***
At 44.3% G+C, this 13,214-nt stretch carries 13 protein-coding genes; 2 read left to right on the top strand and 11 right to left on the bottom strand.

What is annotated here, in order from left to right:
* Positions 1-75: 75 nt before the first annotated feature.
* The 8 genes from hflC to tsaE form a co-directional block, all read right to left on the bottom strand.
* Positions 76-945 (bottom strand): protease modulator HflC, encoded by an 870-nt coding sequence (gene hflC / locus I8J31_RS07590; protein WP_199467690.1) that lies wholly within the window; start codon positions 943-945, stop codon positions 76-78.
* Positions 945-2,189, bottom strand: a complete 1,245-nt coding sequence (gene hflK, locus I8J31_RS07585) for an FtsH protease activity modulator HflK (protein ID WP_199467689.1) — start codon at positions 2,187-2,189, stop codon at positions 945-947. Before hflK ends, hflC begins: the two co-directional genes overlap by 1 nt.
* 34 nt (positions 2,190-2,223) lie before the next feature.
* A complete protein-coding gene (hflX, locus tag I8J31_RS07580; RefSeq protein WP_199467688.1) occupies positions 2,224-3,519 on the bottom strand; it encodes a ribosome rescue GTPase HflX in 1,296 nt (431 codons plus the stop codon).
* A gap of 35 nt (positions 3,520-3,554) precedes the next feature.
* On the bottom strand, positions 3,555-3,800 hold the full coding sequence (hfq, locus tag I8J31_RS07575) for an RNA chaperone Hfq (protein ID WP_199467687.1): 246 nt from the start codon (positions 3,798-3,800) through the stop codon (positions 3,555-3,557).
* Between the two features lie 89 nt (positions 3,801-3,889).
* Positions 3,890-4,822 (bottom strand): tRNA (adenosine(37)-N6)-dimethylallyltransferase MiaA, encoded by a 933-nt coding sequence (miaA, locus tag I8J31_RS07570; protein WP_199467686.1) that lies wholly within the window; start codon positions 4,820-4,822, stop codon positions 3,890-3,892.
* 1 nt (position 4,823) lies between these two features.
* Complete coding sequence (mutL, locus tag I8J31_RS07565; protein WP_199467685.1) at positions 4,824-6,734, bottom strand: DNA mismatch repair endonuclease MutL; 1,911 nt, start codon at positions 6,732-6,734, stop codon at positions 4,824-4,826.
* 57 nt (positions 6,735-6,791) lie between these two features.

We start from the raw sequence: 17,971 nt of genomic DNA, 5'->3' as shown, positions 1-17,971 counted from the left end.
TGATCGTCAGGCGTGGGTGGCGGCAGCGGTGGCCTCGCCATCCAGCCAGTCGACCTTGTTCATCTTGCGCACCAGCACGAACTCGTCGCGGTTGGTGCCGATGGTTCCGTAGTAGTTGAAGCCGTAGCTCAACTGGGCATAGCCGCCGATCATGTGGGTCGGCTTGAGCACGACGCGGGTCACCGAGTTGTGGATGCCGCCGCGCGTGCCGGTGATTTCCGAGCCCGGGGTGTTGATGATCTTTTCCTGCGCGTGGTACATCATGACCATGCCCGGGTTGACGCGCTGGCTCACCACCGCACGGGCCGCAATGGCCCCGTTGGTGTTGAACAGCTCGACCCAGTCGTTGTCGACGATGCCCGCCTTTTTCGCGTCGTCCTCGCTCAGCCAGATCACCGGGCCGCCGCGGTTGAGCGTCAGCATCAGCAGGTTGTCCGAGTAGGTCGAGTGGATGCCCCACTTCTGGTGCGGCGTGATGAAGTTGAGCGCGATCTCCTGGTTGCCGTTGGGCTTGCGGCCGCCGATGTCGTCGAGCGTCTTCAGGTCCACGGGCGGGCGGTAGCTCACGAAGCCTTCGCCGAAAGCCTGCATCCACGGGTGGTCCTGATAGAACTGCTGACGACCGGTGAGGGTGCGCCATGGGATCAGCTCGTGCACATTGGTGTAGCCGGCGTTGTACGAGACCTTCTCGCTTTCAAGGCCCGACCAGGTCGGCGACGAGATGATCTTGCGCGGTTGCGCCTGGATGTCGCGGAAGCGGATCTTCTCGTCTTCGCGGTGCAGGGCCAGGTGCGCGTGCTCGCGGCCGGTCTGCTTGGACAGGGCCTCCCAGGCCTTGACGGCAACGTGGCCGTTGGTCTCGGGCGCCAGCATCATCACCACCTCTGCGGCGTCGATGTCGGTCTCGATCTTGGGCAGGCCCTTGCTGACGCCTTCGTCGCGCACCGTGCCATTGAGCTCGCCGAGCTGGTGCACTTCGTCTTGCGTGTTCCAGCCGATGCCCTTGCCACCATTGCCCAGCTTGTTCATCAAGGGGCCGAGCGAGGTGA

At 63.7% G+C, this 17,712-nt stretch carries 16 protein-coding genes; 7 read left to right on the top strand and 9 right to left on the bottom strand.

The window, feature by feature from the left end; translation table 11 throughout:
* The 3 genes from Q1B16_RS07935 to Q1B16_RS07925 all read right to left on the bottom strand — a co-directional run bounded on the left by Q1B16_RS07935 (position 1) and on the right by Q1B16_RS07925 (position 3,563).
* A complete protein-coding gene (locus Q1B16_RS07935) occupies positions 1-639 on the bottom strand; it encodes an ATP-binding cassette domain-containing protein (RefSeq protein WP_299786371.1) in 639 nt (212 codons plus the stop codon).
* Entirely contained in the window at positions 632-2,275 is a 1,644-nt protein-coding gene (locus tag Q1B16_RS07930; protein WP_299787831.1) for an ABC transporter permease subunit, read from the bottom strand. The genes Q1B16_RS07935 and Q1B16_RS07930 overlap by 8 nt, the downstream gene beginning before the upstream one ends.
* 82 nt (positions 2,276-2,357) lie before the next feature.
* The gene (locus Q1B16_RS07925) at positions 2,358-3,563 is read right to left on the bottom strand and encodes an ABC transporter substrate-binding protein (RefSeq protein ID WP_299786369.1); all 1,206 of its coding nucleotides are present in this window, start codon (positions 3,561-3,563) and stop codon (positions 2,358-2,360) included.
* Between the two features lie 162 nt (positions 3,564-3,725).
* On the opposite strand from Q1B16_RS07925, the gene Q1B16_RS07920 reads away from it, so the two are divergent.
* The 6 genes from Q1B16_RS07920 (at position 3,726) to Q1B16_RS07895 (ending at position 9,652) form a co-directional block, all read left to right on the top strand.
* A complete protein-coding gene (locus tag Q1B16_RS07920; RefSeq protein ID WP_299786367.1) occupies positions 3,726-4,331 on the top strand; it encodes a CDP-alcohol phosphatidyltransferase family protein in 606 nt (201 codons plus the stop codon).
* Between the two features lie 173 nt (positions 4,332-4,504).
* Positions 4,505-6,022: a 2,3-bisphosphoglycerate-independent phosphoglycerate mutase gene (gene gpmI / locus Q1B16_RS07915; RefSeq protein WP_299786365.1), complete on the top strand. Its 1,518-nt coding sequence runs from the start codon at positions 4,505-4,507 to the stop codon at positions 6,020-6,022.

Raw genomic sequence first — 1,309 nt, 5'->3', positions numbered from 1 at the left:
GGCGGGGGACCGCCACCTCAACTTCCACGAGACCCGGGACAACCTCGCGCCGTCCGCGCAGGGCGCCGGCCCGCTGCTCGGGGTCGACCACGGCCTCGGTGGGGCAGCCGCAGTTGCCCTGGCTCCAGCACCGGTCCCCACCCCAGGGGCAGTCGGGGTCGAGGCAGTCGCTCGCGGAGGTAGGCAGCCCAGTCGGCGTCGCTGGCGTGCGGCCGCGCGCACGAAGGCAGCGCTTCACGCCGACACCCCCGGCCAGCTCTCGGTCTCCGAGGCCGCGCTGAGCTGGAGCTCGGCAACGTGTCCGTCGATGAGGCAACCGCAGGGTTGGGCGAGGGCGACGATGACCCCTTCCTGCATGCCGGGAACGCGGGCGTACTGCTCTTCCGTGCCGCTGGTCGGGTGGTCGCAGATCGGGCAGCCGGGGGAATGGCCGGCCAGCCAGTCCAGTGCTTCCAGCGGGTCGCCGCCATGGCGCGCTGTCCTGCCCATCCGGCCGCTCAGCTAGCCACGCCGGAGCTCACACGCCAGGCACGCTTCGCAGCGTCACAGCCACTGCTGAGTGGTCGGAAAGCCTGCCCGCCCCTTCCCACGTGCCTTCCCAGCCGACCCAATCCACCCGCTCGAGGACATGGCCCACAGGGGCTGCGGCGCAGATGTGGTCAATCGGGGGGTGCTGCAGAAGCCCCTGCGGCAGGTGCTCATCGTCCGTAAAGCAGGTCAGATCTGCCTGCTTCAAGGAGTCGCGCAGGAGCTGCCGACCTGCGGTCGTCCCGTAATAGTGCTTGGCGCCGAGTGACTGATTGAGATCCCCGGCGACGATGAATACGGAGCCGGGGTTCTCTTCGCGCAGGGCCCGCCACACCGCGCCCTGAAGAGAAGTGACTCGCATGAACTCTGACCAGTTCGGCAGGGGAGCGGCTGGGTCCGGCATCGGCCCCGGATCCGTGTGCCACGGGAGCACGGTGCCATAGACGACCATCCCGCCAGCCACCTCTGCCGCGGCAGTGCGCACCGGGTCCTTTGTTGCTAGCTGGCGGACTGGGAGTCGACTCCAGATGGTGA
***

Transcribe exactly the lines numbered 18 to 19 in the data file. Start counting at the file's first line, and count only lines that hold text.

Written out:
At 63.7% G+C, this 17,712-nt stretch carries 16 protein-coding genes; 7 read left to right on the top strand and 9 right to left on the bottom strand.

The window, feature by feature from the left end; translation table 11 throughout: